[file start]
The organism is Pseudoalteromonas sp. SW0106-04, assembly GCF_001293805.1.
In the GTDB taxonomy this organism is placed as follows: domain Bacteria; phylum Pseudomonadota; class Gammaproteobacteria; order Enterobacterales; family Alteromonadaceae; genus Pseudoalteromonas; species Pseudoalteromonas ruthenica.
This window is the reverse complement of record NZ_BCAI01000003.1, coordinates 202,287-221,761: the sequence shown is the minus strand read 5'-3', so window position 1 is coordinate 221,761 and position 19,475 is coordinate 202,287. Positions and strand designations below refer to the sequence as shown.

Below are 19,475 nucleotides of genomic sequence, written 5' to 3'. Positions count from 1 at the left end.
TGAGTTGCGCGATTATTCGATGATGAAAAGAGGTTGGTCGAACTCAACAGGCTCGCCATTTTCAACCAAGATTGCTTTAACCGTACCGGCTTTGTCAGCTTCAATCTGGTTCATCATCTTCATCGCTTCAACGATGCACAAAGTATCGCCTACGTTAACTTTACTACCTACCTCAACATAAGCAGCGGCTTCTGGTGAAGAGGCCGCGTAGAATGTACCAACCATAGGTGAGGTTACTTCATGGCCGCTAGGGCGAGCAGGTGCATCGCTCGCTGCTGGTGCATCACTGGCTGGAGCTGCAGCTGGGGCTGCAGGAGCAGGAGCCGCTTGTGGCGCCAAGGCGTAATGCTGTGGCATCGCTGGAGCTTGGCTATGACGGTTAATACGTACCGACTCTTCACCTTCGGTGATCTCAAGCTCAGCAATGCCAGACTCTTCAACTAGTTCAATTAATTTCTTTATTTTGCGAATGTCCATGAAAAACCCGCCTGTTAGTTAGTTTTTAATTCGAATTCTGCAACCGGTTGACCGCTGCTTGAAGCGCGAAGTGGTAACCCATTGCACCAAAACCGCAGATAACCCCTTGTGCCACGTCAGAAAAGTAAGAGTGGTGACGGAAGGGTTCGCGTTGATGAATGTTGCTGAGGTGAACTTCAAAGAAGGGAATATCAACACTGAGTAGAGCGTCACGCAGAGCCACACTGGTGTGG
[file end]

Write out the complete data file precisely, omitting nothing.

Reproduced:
The organism is Pseudoalteromonas sp. SW0106-04, assembly GCF_001293805.1.
In the GTDB taxonomy this organism is placed as follows: domain Bacteria; phylum Pseudomonadota; class Gammaproteobacteria; order Enterobacterales; family Alteromonadaceae; genus Pseudoalteromonas; species Pseudoalteromonas ruthenica.
This window is the reverse complement of record NZ_BCAI01000003.1, coordinates 202,287-221,761: the sequence shown is the minus strand read 5'-3', so window position 1 is coordinate 221,761 and position 19,475 is coordinate 202,287. Positions and strand designations below refer to the sequence as shown.

Below are 19,475 nucleotides of genomic sequence, written 5' to 3'. Positions count from 1 at the left end.
TGAGTTGCGCGATTATTCGATGATGAAAAGAGGTTGGTCGAACTCAACAGGCTCGCCATTTTCAACCAAGATTGCTTTAACCGTACCGGCTTTGTCAGCTTCAATCTGGTTCATCATCTTCATCGCTTCAACGATGCACAAAGTATCGCCTACGTTAACTTTACTACCTACCTCAACATAAGCAGCGGCTTCTGGTGAAGAGGCCGCGTAGAATGTACCAACCATAGGTGAGGTTACTTCATGGCCGCTAGGGCGAGCAGGTGCATCGCTCGCTGCTGGTGCATCACTGGCTGGAGCTGCAGCTGGGGCTGCAGGAGCAGGAGCCGCTTGTGGCGCCAAGGCGTAATGCTGTGGCATCGCTGGAGCTTGGCTATGACGGTTAATACGTACCGACTCTTCACCTTCGGTGATCTCAAGCTCAGCAATGCCAGACTCTTCAACTAGTTCAATTAATTTCTTTATTTTGCGAATGTCCATGAAAAACCCGCCTGTTAGTTAGTTTTTAATTCGAATTCTGCAACCGGTTGACCGCTGCTTGAAGCGCGAAGTGGTAACCCATTGCACCAAAACCGCAGATAACCCCTTGTGCCACGTCAGAAAAGTAAGAGTGGTGACGGAAGGGTTCGCGTTGATGAATGTTGCTGAGGTGAACTTCAAAGAAGGGAATATCAACACTGAGTAGAGCGTCACGCAGAGCCACACTGGTGTGG